By paying attention to your car, you can diagnose engine problems, with your sight, hearing, touch and smell.
Most of the time the driver, will be the first to notice, when something is starting to go wrong. They can see, when they have a chip in their windshield. You can smell, the engine getting too hot. You can hear, the brakes squeaking.
So, with just a basic level of understanding; almost anyone can diagnose engine problems, with nothing more than their senses.
Consequently, being able to diagnose engine problems, takes years of experience. But, you can use your senses, to get an idea of what’s causing the problem.
Consequently, your sense of sight, hearing, touch, and smell, are the only tools you’ll need.
Diagnose Engine Problems, By Using Your Senses
So, the more you know about your miscellaneous topics on your vehicle; the more likely you’ll be able to, head off repair problems.
You can detect many common vehicle problems by using your sense:
- Eyeballing the area around your vehicle
- Listening for strange noises
- Sensing a difference in the way your vehicle handles
- Noticing unusual odors
First Pay Attention To, What You See
So, small stains or an occasional drop of fluid under your vehicle, may not mean much. But, wet spots deserve attention, so, check puddles immediately.
Consequently, you can identify fluids by their color and consistency:
- Yellowish green, pastel blue or fluorescent orange colors indicate, an overheated engine. Also, an antifreeze leak caused by a bad hose, water pump or leaking radiator.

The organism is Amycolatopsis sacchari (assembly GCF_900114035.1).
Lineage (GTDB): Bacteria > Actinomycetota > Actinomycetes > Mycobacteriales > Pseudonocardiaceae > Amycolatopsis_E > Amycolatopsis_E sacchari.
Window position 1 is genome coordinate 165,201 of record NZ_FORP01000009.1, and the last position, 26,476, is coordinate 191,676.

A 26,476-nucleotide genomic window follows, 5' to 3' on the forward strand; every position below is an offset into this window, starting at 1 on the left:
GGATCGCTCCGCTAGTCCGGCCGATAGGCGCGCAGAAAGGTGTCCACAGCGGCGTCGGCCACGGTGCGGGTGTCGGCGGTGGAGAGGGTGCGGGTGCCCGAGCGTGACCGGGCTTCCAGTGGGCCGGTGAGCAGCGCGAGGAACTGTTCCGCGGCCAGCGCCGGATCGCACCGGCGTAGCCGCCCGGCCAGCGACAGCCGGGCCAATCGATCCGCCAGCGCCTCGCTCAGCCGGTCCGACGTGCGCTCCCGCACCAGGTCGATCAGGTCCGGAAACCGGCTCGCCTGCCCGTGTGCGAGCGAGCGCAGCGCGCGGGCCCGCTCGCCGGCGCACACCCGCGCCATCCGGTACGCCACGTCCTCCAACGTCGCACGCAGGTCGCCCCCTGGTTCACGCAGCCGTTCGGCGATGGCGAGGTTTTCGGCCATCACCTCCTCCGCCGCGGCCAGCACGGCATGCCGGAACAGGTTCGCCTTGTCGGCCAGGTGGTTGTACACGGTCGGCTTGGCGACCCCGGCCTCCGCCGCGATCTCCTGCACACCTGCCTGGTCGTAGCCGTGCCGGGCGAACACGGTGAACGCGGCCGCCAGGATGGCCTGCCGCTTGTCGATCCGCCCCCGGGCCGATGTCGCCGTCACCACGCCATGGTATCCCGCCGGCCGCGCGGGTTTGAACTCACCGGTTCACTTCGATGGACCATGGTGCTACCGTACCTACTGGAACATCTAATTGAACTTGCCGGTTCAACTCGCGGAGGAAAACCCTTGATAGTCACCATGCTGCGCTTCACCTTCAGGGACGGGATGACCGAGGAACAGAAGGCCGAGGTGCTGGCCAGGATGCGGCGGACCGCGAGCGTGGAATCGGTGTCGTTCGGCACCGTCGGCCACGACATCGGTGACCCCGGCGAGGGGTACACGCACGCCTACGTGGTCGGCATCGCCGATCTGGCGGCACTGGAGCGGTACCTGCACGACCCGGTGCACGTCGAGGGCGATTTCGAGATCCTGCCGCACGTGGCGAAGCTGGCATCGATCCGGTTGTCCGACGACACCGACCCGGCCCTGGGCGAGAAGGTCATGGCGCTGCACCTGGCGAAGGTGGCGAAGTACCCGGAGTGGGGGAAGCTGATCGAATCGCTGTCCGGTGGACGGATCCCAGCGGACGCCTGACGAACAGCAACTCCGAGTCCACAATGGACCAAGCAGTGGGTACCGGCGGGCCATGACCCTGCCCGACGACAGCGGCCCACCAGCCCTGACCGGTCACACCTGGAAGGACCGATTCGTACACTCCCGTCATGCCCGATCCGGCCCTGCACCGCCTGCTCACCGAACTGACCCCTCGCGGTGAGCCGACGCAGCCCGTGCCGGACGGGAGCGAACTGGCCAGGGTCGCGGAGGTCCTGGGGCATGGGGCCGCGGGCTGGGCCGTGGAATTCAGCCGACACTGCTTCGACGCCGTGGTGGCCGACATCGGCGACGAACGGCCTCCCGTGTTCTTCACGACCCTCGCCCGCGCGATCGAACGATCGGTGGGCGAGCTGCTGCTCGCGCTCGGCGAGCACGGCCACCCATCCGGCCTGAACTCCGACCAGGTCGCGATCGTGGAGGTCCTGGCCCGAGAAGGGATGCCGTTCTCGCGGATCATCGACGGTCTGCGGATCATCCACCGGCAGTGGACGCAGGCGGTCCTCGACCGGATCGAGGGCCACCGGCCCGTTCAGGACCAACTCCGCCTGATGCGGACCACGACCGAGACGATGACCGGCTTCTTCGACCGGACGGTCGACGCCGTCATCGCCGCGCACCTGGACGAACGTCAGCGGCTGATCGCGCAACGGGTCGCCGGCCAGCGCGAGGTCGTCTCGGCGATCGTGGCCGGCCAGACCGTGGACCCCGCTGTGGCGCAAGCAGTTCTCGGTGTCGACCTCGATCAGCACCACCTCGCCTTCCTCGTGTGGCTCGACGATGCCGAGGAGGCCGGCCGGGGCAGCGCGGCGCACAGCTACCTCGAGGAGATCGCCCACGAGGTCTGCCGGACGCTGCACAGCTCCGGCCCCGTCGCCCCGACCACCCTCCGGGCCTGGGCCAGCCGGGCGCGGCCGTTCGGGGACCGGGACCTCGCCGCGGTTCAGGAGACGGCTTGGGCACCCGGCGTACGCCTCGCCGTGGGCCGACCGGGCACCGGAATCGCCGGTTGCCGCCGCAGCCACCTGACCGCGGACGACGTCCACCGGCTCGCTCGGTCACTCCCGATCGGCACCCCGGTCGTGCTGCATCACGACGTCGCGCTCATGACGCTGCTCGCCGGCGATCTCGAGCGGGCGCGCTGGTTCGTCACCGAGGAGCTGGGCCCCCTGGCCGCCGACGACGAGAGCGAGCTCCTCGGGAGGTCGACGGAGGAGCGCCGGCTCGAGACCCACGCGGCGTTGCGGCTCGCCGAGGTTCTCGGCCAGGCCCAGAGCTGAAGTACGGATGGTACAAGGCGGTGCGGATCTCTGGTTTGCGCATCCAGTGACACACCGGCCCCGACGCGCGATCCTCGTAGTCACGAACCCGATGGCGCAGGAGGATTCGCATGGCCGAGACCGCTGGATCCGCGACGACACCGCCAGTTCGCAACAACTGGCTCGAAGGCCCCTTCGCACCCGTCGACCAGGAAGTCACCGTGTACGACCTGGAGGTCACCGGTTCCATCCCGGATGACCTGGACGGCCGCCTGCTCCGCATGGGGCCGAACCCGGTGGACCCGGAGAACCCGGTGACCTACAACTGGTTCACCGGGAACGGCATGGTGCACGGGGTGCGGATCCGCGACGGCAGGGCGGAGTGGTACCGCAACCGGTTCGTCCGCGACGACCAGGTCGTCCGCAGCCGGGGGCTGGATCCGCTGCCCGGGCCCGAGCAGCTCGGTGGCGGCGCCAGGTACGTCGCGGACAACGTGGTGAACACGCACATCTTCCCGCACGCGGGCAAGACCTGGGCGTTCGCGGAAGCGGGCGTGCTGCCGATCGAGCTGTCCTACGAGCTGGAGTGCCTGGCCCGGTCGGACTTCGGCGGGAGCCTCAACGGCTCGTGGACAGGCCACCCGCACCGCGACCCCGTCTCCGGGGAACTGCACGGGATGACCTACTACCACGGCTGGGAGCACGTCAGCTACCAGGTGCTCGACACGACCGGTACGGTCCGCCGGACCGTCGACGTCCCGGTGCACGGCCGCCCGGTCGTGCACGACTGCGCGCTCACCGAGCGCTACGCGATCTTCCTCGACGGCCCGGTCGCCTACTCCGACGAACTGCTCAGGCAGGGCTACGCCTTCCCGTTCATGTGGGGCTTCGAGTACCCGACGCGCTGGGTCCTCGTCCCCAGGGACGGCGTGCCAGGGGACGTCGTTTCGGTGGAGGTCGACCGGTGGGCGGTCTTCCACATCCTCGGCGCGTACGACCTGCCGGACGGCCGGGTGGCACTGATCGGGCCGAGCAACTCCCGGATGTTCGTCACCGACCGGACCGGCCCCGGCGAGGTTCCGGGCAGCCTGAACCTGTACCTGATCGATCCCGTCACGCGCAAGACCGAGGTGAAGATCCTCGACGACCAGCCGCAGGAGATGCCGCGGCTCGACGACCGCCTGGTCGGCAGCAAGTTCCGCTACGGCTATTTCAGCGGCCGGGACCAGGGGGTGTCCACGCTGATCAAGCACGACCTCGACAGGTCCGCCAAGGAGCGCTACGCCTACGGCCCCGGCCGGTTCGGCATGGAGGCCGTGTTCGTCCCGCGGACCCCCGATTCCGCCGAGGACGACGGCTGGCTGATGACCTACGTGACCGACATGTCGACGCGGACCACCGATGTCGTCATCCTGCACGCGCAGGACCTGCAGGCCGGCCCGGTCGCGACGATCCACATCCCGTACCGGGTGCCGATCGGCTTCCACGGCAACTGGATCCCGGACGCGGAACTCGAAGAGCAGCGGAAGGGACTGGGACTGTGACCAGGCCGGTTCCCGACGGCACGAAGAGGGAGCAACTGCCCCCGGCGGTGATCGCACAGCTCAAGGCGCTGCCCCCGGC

- A dark brown or black oily fluid means, the engine is leaking oil. Consequently, a bad seal or gasket, could cause the leak.
- A red oily spot, indicates a transmission or power-steering fluid leak.
- A puddle of clear water, usually is no problem. It may be normal condensation, from your vehicle’s air conditioner.
Diagnose Engine Problems, By Following Your Nose
Some problems are under your nose. You can detect them by, their odor:
- The smell of burned toast – a light, sharp odor; often signals an electrical short and burning insulation. To be safe, try not to drive the vehicle, until the problem is diagnosed.
- The smell of rotten eggs. A continuous burning-Sulphur smell – usually indicates; a problem in the catalytic converter or other emission control devices. Don’t delay diagnosis and repair.
- A thick acrid odor usually means burning oil. So, look for signs of a leakage.
- The smell of gasoline vapors after a failed start; may mean you have flooded the engine. Wait a few minutes before trying again. Hence, if the odor persists, chances are, there’s a leak in the fuel system. A potentially dangerous problem, that needs immediate attention.
- Burning resin or an acrid chemical odor, may signal overheated brakes or clutch. Check the parking brake. Stop. Allow the brakes to cool, after repeated hard braking on mountain roads. Light smoke coming from a wheel indicates, a stuck brake. As a result, the vehicle should be towed for repair.